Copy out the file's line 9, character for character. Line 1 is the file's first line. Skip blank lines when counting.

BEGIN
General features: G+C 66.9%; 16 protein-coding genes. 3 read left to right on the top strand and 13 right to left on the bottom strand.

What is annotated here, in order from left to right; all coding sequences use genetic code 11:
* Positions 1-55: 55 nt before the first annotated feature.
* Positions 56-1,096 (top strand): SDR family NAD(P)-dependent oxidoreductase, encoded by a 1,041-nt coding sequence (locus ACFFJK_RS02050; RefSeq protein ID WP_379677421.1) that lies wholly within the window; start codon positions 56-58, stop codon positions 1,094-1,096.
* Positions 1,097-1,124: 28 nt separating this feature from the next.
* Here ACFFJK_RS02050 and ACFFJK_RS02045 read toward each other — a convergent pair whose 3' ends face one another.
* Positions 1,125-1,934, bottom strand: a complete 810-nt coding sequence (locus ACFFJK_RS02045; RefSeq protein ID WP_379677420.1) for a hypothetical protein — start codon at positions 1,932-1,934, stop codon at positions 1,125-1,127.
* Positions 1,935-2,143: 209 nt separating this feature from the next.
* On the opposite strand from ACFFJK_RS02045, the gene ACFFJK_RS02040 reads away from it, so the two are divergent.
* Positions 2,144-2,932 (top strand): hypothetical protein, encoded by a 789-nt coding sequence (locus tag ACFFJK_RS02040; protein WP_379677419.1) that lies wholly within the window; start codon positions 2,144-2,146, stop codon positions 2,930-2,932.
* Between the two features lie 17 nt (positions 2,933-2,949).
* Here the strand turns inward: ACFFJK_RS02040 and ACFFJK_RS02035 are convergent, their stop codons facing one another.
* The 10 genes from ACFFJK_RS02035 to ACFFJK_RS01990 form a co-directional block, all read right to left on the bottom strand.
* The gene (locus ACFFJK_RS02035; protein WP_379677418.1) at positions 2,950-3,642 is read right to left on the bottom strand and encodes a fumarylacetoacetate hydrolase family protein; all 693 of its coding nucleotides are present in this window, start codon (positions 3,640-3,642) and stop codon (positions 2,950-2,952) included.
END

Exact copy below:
* On the opposite strand from ACFFJK_RS02045, the gene ACFFJK_RS02040 reads away from it, so the two are divergent.